Mayor Michelle Wu has rejected a set of pay raises for Boston officials, placing her in the rare position of politically opposing a united City Council.

Wu’s veto comes nearly two weeks after the 13-member council unanimously approved a boost of their annual pay by 20% — from $103,500 to $125,000.

The council-approved measure would also boost pay for the mayor’s office by 20% to an annual $250,000.

Councilors acted after Wu proposed an 11% increase for the mayor and councilors, which was the recommendation from the city’s compensation advisory board.

Wu urged the council to approve her more modest proposal given that other city workers have gone without pay increases since the days before the COVID-19 pandemic.

The mayor pointed to the fact that most pay increases for Boston city workers come by way of contract negotiations. Additionally, Wu said, “every single collective bargaining agreement with our City unions had expired” when she took office last November.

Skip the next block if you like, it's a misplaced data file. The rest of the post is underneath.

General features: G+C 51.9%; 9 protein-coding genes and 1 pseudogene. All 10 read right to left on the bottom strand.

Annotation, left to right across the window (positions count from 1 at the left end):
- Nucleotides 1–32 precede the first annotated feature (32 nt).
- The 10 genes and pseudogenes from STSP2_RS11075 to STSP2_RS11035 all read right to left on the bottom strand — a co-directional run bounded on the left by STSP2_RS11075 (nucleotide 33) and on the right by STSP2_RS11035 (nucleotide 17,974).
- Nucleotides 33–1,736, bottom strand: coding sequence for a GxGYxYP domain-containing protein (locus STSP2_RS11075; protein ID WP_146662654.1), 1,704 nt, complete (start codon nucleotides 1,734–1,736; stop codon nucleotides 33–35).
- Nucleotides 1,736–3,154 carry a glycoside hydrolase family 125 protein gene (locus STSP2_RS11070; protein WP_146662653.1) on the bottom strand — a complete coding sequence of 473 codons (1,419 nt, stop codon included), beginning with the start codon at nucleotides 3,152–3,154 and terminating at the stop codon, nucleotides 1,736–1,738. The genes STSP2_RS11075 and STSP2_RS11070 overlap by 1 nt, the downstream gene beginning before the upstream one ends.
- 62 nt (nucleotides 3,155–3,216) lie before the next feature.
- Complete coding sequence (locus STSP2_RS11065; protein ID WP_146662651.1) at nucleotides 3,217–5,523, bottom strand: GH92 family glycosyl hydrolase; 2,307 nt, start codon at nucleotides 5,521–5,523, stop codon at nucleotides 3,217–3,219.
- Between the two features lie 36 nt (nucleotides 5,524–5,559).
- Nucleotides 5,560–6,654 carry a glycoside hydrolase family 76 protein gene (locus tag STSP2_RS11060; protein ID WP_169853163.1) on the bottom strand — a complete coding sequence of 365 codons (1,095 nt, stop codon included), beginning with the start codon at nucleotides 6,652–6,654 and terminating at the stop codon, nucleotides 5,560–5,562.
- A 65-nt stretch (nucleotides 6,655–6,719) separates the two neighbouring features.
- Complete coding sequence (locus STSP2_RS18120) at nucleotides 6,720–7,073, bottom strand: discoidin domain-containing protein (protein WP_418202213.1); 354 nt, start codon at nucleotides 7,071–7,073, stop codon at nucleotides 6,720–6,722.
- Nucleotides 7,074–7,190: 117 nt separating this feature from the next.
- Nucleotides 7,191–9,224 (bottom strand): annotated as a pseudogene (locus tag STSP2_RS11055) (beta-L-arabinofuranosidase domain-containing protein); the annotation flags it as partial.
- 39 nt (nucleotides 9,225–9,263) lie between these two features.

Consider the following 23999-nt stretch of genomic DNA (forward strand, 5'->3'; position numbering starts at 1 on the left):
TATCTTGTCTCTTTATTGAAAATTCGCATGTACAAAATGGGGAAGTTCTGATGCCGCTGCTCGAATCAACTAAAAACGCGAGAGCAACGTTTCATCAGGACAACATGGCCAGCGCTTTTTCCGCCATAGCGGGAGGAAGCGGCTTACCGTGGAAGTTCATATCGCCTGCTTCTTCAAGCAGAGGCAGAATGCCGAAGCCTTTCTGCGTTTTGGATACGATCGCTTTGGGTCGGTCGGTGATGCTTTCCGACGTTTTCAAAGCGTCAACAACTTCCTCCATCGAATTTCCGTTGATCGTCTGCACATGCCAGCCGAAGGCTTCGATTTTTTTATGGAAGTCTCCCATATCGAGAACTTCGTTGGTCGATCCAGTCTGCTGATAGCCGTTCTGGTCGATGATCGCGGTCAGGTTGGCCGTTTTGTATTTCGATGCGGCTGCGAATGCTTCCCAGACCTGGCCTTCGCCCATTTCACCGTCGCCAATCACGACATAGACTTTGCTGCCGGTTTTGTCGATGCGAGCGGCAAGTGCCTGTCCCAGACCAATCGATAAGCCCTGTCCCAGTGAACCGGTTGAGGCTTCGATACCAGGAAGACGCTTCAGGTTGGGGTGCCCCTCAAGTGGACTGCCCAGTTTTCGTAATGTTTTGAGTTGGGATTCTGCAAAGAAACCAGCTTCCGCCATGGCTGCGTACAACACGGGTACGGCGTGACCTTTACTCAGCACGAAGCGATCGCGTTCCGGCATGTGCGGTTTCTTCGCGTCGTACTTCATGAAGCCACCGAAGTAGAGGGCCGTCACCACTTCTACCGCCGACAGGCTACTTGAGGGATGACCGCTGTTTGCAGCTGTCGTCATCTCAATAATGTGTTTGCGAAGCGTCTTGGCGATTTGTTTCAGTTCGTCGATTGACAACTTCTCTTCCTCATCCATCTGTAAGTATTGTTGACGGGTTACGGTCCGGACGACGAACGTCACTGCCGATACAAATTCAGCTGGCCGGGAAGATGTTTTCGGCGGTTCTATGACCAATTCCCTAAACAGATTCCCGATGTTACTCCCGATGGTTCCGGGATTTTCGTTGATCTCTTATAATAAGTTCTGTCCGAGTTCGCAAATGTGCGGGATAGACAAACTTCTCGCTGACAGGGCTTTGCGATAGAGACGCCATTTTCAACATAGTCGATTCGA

“Like all workers, our elected officials should receive salary increases, but they should square with the increases that our frontline workers have received and are in the contracts that we continue to settle,” Wu said in a letter accompanying the veto Monday.

Wu signaled a possible veto last week on GBH News’ Boston Public Radio, adding that the council could override her veto with a two-thirds vote.

The council approved the 20% increase by a unanimous vote and, presumably, has the votes to usurp the mayor so long as nine councilors maintain their support for the bigger pay bump.

Neither Council President Ed Flynn nor At-Large Councilor Ruthzee Louijeune, the interim chair of the Government Operations Committee who shepherded the pay raise measure through council procedure, immediately responded GBH News’ calls for comment regarding the veto Monday.

Wu had previously vetoed the council on at least two occasions — once over the allocation Boston Police overtime and again over a provision to allocate pandemic relief funds towards the creation of a privately owned field house in Dorchester. Both came as the mayor and City Council hammered out details of the city budget.